It takes 86 years to get to a place that can support new life, according to “Voyagers.” But it only took two months for the film to land on the DVD market.
Promising a sexy space trip with hot twentysomethings, director Neil Burger never quite delivers the drama that it should be.
Perhaps it’s the blue pills everyone takes. Able to suppress emotions, they keep space travelers in check. When two friends, Christopher (Tye Sheridan) and Zac (Fionn Whitehead), learn the power of The Blue, they decide to go without it. Soon, they realize they can get mad, get happy, get sad.
That prompts plenty of action, but also a Sharks vs. Jets mentality that pits friend against friend.
In no time at all, this “Lord of the Flies” in space is reduced to races around sterile hallways.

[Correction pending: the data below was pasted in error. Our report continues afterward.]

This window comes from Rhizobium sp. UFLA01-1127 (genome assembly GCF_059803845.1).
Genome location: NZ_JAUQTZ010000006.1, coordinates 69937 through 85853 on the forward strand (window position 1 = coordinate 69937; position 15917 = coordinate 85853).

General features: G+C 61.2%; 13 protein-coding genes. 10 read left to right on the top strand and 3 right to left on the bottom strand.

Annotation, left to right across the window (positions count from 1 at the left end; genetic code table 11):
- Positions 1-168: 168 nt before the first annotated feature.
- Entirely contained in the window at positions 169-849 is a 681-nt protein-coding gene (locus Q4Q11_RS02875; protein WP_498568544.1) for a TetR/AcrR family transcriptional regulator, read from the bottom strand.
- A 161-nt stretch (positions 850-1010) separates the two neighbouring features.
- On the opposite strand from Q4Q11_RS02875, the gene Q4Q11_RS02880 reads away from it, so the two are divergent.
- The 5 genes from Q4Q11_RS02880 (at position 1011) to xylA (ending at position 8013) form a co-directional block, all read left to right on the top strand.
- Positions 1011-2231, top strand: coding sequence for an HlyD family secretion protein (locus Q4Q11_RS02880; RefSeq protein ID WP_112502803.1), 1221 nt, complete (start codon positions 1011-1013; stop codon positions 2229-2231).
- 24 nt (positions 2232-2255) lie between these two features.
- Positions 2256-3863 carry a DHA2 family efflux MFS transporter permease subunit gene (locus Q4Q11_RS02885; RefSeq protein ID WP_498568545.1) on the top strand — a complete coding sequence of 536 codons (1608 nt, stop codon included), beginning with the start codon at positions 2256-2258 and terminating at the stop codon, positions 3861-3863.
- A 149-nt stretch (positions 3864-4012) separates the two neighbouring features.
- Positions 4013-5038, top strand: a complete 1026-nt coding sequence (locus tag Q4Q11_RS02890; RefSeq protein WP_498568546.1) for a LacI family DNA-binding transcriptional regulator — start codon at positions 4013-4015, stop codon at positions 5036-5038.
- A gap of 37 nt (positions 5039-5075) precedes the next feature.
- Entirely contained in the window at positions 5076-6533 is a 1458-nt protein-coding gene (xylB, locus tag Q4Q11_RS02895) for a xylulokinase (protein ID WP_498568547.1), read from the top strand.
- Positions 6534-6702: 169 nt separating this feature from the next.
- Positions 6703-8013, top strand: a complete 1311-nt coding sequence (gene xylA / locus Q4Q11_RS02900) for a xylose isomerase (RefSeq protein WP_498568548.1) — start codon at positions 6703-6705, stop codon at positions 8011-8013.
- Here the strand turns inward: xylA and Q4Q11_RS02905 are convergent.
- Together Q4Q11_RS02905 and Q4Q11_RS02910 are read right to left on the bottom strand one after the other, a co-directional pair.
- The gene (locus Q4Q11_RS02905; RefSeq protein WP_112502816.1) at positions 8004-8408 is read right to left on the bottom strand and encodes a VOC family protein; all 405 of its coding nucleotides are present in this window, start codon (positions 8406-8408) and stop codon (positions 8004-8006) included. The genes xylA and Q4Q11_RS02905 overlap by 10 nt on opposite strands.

Because the “adult in charge” (nicely played by a resigned Colin Farrell) isn’t around, it’s summer camp without counselors. But how do you warm to young rebels when they never exhibited any personality before the “change”?
Also written by Burger, “Voyagers” looks like a typical space film. It just lacks substance. Sheridan shows some intelligence; Whitehead goes overboard. And that’s essentially what this devolves to – catch and release. When left to their own devices, the travelers decide to choose their leader. It doesn’t take an insurrection to let you know how this is going to go: More fighting, more screaming, more puzzled looks. Lily-Rose Depp plays the woman caught between the two friends. She tries to take the high road but, soon, there’s chaos.
Considering it stars hot young actors, “Voyagers” doesn’t have a lot of hot action. It’s like working at an Amazon fulfillment center.
A few more traumas before the big showdown are necessary, particularly since they would let you know who deserves a leadership role. As is, “Voyagers” is a free-for-all, devoid of succession plans that could have put a lot of nonsense out of reach and solved problems a free and fair election doesn’t.